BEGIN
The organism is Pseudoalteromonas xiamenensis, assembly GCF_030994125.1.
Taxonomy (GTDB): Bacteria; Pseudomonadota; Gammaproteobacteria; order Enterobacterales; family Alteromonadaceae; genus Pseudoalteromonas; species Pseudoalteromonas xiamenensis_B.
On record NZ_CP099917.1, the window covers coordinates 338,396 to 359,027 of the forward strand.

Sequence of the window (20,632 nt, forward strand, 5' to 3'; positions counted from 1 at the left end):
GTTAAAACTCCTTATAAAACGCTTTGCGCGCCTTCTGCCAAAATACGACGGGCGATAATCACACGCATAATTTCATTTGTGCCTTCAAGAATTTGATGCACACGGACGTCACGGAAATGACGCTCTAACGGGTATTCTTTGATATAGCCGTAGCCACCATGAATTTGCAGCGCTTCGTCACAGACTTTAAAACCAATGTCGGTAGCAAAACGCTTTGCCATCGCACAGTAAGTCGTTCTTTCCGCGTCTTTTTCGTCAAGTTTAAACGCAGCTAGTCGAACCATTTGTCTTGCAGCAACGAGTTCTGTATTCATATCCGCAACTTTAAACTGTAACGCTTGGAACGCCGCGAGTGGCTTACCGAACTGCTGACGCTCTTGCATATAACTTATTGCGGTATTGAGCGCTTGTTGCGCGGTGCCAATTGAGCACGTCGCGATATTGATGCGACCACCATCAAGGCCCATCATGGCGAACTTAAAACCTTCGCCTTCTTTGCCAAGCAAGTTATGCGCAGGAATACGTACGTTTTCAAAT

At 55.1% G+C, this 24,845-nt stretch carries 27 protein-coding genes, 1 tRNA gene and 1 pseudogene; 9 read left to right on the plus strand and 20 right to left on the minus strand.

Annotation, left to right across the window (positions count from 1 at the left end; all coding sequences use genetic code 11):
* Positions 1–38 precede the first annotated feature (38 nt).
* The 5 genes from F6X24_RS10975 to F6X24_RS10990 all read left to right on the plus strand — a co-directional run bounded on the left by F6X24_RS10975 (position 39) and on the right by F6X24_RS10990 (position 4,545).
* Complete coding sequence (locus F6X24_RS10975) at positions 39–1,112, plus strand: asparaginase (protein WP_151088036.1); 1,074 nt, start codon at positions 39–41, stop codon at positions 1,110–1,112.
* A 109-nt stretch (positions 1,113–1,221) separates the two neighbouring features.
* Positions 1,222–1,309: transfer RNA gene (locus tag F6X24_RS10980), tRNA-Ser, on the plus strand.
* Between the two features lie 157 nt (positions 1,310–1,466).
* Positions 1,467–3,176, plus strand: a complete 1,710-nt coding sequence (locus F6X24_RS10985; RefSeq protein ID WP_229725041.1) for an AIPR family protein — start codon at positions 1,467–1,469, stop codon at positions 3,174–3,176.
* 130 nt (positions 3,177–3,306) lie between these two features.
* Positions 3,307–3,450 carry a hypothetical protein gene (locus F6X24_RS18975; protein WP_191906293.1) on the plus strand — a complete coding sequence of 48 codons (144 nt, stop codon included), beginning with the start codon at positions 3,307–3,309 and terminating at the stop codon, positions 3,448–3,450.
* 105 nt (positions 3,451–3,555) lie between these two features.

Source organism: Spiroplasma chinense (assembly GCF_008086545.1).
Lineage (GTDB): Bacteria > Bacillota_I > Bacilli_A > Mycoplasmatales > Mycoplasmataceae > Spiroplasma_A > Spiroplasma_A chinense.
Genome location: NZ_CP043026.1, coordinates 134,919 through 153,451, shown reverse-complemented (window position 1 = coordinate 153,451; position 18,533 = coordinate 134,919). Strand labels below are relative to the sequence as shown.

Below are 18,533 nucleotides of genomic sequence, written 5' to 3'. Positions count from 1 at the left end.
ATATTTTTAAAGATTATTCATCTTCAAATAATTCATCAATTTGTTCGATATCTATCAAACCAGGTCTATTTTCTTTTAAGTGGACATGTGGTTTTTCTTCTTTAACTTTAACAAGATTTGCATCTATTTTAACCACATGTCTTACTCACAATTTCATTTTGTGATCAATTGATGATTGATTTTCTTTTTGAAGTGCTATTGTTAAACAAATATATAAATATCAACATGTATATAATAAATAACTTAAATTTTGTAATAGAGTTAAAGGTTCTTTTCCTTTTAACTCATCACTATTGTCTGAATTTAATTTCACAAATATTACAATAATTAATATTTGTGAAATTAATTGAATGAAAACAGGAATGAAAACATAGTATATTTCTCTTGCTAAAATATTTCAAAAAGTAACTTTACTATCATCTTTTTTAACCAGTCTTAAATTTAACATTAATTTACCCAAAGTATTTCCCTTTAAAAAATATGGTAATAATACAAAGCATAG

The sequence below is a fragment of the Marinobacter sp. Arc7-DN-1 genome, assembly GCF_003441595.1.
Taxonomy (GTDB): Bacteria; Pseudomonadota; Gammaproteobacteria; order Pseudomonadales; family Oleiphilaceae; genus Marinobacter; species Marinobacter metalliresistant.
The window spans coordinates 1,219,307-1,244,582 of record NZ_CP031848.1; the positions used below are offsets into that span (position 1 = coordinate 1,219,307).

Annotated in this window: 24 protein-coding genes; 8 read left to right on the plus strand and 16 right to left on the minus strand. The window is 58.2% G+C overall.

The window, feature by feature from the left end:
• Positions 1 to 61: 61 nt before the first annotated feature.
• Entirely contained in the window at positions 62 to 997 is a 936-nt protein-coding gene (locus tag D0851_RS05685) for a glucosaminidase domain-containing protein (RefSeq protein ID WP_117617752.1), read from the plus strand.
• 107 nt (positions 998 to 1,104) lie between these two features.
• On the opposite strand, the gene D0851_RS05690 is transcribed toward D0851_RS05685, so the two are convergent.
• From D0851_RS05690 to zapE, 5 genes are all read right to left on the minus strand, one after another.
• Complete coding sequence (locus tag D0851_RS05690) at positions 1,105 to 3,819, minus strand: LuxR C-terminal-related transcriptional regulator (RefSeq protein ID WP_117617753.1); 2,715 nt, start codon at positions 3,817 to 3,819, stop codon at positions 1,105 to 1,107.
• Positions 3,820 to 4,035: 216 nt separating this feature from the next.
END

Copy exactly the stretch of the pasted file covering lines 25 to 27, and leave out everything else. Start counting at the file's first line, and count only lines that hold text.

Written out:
The window spans coordinates 1,219,307-1,244,582 of record NZ_CP031848.1; the positions used below are offsets into that span (position 1 = coordinate 1,219,307).

Annotated in this window: 24 protein-coding genes; 8 read left to right on the plus strand and 16 right to left on the minus strand. The window is 58.2% G+C overall.

The window, feature by feature from the left end: